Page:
A low-lit basement caf?, straight out of a beatnik novel – with more colorful attire and without the smoky air – set the scene for a gathering of GW poets and artists Friday at Riverside Towers Hall.
The Coffee House, which was co-sponsored by GW’s literary magazine, Wooden Teeth and the Substance Abuse Prevention Center, drew a crowd of more than 60 people with open-mic prose and tunes.
We like to plan these (coffee houses) around mid-terms and finals, let people come and chill out a bit, said Wooden Teeth editor Ariana Markoe.
Students said they enjoyed the relaxing atmosphere of the evening.
You sit around, you read poetry, said sophomore Vani Murugesan, secretary of Wooden Teeth. It’s fun.
At the beginning of the event, Kathy Rooney, sophomore events chairman for the magazine, read a work with Art Editor Clark Harding. The poem, Pretention, was a satirical look at stereotypes associated with the art scene.
We want to know what this campus is thinking, and we want to up the art scene, Harding said about Wooden Teeth. We want to make it as non-frightening and pretentious as possible – to have people get up there and write and get their ideas on paper.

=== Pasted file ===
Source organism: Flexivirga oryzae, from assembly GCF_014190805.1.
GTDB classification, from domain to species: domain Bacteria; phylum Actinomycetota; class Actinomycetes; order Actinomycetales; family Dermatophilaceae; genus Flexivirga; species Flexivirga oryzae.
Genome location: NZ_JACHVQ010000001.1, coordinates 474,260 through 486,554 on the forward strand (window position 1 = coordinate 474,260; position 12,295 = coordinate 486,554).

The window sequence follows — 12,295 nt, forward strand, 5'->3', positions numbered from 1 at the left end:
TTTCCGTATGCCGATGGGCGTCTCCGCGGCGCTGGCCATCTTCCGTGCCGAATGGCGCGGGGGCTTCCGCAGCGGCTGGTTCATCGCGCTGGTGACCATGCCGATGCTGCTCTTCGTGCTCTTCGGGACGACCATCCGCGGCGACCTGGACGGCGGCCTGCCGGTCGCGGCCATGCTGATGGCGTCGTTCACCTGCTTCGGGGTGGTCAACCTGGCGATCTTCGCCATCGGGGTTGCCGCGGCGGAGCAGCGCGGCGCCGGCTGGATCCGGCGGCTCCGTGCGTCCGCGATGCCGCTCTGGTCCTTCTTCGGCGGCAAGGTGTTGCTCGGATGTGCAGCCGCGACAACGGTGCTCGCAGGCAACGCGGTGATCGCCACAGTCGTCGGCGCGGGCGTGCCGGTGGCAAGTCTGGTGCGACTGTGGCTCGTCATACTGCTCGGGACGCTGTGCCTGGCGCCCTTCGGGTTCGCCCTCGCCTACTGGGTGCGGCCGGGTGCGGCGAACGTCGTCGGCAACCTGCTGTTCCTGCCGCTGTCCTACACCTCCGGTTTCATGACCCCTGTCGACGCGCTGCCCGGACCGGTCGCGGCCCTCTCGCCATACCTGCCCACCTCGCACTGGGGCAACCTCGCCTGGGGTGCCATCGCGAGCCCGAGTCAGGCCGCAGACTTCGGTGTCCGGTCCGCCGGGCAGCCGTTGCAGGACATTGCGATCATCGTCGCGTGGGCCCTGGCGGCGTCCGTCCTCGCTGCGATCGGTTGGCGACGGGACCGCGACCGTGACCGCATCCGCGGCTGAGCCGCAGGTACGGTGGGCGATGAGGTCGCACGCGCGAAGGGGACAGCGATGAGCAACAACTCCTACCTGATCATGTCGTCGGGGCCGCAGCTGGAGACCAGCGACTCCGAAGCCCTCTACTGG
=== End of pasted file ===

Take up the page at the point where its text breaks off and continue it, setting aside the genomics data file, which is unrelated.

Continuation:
Rooney said she agreed.
This year more than ever we’re trying to make it as open as possible, she said. People at this stage of their life are going to write like college students. We are college students, and we want to provide a forum for that.
Freshman Kate Herring played a song on her guitar for the group.
I love to play, and I hadn’t played here yet, she said. It’s a great outlet.
Harding also shared a piece of his personal poetic work, entitled Sick.
There’s a whole pool of bad poetry out there, and I’m about to add to it, he said to the crowd before he read.
Sophomore Justin Petrone played a song entitled New Spirituality on his electric guitar.
I’ve been writing stuff for awhile, I just thought I’d try it out here, he said.
Petrone also read his poem Head Trip.
The next issue of Wooden Teeth will be released in December or early January, Markoe said. She said they are planning another Coffee House for Dec. 3.
One of the things I really like about this magazine is it gets the community in touch with the arts, Markoe said.